Advice for combining multiple monads

In a recent project, I was needing to “mix” a couple of different monads: concurrency monad (Async.Deferred), error monad (Core.Or_error.t), and option monad.

I’m using ppx_let for monadic let bindings, so it isn’t too bad.

However, I haven’t really written too much code using async (or lwt), so I’m not sure whether I could be doing things in a nicer way.

(Note: this post is similar to this one: How to combine 3 monads: Async/Lwt, Error and State? .)

tl; dr

I’m looking for tips/advice/strategies/articles/info on “mixing” monads.


Here is a toy example to show a pattern that sort of popped up again and again in my code. I annotated types and added comments to help make clarify what’s going on.

(* Move from the option monad to the Or_error monad. *)
let or_error_of_option : 'a option -> 'a Or_error.t = function
  | None -> Or_error.error_string "None"
  | Some v -> Or_error.return v

(** [or'] returns [v] if [t] is [Ok v], otherwise, when [t] is [Error e],
    returns the result of [default e].  

    I.e., for logging errors, then providing default values.

      let a = Or_error.error_string "Something bad!"

      let b =
        or_default a ~default:(fun e ->
            (* Log the error *)
            prerr_endline @@ Error.to_string_hum e;
            (* Provide default *)
            "a default string")
    ]} *)
let or_default : 'a Or_error.t -> default:(Error.t -> 'a) -> 'a =
 fun t ~default -> match t with Ok v -> v | Error e -> default e

(* Some silly functions to stand in for actual that return different monadic values.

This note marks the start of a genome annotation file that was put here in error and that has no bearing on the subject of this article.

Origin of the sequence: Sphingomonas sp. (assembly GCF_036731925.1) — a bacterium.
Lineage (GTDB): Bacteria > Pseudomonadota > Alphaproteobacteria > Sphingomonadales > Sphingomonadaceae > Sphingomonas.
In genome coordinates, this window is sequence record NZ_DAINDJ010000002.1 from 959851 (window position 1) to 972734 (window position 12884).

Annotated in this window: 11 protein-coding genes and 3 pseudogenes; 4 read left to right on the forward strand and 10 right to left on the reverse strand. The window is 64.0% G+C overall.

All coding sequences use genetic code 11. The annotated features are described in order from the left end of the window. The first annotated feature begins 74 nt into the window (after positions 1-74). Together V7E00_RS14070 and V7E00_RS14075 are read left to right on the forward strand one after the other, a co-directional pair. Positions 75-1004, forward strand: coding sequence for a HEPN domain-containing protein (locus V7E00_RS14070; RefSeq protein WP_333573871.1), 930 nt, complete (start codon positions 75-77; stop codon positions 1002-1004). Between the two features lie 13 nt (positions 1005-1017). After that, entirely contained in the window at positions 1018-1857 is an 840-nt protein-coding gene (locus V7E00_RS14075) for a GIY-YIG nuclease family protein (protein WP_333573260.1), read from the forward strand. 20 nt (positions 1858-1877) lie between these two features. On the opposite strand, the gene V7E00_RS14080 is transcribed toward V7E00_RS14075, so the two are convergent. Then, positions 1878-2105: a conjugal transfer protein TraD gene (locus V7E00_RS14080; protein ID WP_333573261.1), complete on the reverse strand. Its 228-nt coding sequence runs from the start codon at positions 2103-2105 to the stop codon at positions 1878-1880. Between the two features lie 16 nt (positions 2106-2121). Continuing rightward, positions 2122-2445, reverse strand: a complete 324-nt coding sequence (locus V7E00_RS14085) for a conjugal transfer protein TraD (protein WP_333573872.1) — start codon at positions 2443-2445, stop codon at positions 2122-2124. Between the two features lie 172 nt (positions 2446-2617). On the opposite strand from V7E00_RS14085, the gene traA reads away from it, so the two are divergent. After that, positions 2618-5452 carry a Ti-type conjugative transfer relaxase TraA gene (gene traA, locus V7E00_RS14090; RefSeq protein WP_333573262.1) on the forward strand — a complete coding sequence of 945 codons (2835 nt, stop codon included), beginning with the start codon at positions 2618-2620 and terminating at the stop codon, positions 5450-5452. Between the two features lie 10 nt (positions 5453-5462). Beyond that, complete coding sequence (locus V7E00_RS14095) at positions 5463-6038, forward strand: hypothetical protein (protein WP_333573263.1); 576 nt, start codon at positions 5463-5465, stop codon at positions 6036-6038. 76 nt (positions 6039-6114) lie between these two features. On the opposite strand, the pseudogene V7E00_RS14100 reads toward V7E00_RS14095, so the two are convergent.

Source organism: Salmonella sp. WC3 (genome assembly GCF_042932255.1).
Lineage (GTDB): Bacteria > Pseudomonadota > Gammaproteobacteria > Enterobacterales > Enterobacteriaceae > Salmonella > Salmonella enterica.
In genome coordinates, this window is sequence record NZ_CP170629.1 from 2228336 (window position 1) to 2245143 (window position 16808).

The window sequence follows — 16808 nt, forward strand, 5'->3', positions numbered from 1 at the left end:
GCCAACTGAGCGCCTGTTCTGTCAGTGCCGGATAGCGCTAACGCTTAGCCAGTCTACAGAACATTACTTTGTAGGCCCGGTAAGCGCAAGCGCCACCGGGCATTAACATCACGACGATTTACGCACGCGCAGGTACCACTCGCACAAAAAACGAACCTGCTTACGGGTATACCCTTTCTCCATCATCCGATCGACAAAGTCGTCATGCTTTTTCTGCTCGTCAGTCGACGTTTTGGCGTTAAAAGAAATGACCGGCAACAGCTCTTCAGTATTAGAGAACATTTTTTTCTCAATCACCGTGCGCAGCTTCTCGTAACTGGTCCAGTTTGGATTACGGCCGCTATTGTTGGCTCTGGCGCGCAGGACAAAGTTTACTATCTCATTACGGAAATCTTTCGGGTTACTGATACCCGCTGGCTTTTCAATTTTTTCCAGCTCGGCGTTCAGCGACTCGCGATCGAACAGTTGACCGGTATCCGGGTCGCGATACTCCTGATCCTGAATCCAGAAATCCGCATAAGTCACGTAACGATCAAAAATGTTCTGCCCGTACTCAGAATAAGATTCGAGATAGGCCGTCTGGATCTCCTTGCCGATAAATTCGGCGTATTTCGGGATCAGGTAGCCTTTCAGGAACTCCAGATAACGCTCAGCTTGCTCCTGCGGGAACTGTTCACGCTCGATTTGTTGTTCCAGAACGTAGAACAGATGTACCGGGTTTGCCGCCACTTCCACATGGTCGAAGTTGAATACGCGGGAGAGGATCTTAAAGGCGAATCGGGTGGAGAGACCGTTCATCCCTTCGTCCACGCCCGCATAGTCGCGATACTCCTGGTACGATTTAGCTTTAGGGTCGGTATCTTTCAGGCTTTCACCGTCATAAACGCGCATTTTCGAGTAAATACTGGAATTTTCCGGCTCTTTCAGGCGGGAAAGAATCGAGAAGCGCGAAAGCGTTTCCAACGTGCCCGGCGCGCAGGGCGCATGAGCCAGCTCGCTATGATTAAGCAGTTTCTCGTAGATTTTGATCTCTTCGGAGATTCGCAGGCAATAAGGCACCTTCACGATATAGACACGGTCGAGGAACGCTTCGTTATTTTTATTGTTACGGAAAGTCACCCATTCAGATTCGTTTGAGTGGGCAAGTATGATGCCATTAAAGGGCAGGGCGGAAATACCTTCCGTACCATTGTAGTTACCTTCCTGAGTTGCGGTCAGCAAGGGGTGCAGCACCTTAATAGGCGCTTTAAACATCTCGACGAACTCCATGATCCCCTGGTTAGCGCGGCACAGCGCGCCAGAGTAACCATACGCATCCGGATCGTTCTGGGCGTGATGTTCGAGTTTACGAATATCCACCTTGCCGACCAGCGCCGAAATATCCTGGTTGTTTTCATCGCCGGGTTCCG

Note how some functions return options, some Or_errors, some Deferreds, etc. *)
let f0 () : int Deferred.t = Deferred.return 1
let f1 () : int Deferred.Or_error.t = Deferred.Or_error.return 1
let f2 () : int option = Some 1
let f3 () : int Or_error.t = Or_error.return 1
let f4 () : int Deferred.t = Deferred.return 1
let f5 a b c d e : int Deferred.Or_error.t = Deferred.Or_error.return (a + b + c + d + e)

(* An example of the sort of "pipeline" style function. *)
let f () : int Deferred.Or_error.t =
  let%bind.Deferred (a : int) = f0 () in
  let%bind.Deferred.Or_error (b : int) = f1 () in
  let%bind.Deferred.Or_error (c : int) =
    Deferred.return @@ or_error_of_option @@ f2 ()
  let%bind.Deferred (d : int) =
    @@ or_default ~default:(fun err ->
           (* Stand in for logging *)
           prerr_endline ("there was an error: " ^ Error.to_string_hum err);
           (* After logging the error, provide a default and keep going. *)
    @@ f3 ()
  let%bind.Deferred (e : int) = f4 () in
  f5 a b c d e

Above, f is an example of the sort of “pipeline” style function. In my project, it might be, make an http request, convert to lambdasoup, use a selector to select a tags, get another link, make another request, that sort of thing. (In reality, this function probably would be broken up into smaller ones…) The point is, at different “steps” of the pipeline, different monads are used.

Improving it

Now, it seems okay the way it is above. Since, Deferred.Or_error exists, using ppx_let along with whatever return function is appropriate makes things not too bad. Especially if you have a little helper to convert options to or_errors, or utility functions like or_default to help with logging errors and that sort of thing.

I was wondering though if it could be better. Here are a couple of things I thought of doing.

Lift all helper functions into the Deferred.Or_error monad